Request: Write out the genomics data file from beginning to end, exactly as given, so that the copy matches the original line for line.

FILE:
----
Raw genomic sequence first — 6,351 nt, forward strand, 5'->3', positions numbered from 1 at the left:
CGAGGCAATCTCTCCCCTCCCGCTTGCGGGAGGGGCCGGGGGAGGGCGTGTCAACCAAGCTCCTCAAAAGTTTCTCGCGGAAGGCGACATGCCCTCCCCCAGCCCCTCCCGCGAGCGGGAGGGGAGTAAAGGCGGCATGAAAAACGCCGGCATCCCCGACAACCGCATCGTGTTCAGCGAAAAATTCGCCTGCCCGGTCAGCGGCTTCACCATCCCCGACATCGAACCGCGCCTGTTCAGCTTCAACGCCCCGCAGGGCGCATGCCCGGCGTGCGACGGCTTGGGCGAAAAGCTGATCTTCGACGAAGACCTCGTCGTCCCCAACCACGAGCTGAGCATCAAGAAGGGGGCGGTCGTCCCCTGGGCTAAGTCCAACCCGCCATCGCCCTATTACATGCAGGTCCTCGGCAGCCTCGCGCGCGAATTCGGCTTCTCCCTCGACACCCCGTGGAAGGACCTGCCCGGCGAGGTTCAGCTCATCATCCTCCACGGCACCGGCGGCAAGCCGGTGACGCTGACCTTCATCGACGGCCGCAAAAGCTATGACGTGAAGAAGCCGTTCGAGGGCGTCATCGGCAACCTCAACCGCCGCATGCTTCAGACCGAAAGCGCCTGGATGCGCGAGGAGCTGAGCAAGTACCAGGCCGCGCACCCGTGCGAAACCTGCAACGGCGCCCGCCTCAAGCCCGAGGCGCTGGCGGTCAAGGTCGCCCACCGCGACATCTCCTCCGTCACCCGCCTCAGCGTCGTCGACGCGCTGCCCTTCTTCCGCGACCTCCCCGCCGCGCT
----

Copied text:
Raw genomic sequence first — 6,351 nt, forward strand, 5'->3', positions numbered from 1 at the left:
CGAGGCAATCTCTCCCCTCCCGCTTGCGGGAGGGGCCGGGGGAGGGCGTGTCAACCAAGCTCCTCAAAAGTTTCTCGCGGAAGGCGACATGCCCTCCCCCAGCCCCTCCCGCGAGCGGGAGGGGAGTAAAGGCGGCATGAAAAACGCCGGCATCCCCGACAACCGCATCGTGTTCAGCGAAAAATTCGCCTGCCCGGTCAGCGGCTTCACCATCCCCGACATCGAACCGCGCCTGTTCAGCTTCAACGCCCCGCAGGGCGCATGCCCGGCGTGCGACGGCTTGGGCGAAAAGCTGATCTTCGACGAAGACCTCGTCGTCCCCAACCACGAGCTGAGCATCAAGAAGGGGGCGGTCGTCCCCTGGGCTAAGTCCAACCCGCCATCGCCCTATTACATGCAGGTCCTCGGCAGCCTCGCGCGCGAATTCGGCTTCTCCCTCGACACCCCGTGGAAGGACCTGCCCGGCGAGGTTCAGCTCATCATCCTCCACGGCACCGGCGGCAAGCCGGTGACGCTGACCTTCATCGACGGCCGCAAAAGCTATGACGTGAAGAAGCCGTTCGAGGGCGTCATCGGCAACCTCAACCGCCGCATGCTTCAGACCGAAAGCGCCTGGATGCGCGAGGAGCTGAGCAAGTACCAGGCCGCGCACCCGTGCGAAACCTGCAACGGCGCCCGCCTCAAGCCCGAGGCGCTGGCGGTCAAGGTCGCCCACCGCGACATCTCCTCCGTCACCCGCCTCAGCGTCGTCGACGCGCTGCCCTTCTTCCGCGACCTCCCCGCCGCGCT